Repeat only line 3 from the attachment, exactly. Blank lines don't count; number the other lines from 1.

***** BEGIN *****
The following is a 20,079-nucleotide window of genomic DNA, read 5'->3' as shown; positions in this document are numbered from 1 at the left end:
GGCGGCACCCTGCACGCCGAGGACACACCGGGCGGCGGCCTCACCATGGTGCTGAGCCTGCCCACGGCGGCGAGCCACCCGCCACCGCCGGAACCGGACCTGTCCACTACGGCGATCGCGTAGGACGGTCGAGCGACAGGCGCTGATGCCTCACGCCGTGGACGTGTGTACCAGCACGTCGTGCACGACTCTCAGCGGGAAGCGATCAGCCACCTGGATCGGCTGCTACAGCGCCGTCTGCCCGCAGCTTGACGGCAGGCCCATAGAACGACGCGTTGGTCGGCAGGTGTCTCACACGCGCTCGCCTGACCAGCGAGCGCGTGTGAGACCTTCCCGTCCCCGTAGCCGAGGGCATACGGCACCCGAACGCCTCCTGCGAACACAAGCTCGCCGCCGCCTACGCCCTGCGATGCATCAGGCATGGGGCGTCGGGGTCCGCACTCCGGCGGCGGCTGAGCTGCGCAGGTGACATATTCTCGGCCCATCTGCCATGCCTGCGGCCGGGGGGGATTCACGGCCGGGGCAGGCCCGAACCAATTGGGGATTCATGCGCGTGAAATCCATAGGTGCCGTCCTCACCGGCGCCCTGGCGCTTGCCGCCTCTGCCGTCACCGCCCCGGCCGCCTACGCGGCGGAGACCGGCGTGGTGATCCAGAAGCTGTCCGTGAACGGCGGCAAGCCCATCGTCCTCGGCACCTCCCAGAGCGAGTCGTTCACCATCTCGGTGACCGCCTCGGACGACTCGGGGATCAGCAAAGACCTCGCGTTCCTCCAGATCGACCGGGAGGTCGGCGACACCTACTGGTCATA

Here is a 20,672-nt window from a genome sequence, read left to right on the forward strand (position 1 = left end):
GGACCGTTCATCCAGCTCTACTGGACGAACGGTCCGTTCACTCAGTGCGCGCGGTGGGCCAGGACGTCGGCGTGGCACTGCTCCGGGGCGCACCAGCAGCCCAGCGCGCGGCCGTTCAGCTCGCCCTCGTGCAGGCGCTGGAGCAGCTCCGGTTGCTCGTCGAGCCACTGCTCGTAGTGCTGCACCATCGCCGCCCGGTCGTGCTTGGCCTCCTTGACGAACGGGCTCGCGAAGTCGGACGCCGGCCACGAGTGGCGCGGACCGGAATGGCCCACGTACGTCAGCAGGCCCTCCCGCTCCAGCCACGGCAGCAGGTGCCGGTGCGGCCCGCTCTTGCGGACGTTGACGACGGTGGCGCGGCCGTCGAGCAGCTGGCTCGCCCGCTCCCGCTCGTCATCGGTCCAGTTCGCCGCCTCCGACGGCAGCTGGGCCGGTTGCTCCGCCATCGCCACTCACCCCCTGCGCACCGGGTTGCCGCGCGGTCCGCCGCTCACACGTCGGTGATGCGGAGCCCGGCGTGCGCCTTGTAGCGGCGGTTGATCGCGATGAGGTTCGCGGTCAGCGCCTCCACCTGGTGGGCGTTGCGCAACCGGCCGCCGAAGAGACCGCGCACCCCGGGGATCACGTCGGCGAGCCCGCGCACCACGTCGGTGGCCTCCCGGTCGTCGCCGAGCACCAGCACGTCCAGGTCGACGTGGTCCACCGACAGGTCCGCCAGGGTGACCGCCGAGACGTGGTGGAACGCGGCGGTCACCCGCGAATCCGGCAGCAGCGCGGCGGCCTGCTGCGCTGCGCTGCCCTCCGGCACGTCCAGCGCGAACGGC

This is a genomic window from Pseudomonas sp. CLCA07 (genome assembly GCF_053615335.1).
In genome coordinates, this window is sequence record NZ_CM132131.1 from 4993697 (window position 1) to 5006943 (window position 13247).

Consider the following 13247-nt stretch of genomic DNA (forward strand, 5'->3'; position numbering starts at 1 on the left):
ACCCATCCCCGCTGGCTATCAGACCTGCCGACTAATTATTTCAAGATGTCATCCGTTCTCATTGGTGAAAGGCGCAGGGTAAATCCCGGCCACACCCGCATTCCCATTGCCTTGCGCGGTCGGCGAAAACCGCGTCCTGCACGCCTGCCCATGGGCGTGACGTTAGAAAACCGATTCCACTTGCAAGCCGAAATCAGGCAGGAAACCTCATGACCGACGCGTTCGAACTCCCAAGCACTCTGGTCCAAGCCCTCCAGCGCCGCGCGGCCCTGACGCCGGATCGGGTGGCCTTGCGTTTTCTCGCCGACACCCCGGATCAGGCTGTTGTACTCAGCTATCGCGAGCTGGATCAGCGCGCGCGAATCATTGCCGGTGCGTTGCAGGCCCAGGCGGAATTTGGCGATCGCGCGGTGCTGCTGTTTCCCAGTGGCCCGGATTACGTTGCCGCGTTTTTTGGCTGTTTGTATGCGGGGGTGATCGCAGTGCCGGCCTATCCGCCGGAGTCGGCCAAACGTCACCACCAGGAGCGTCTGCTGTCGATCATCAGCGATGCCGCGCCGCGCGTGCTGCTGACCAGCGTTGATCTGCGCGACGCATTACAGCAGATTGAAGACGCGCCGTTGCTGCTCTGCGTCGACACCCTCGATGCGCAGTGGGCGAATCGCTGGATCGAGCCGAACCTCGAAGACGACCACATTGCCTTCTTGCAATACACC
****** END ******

Here is a 20,672-nt window from a genome sequence, read left to right on the forward strand (position 1 = left end):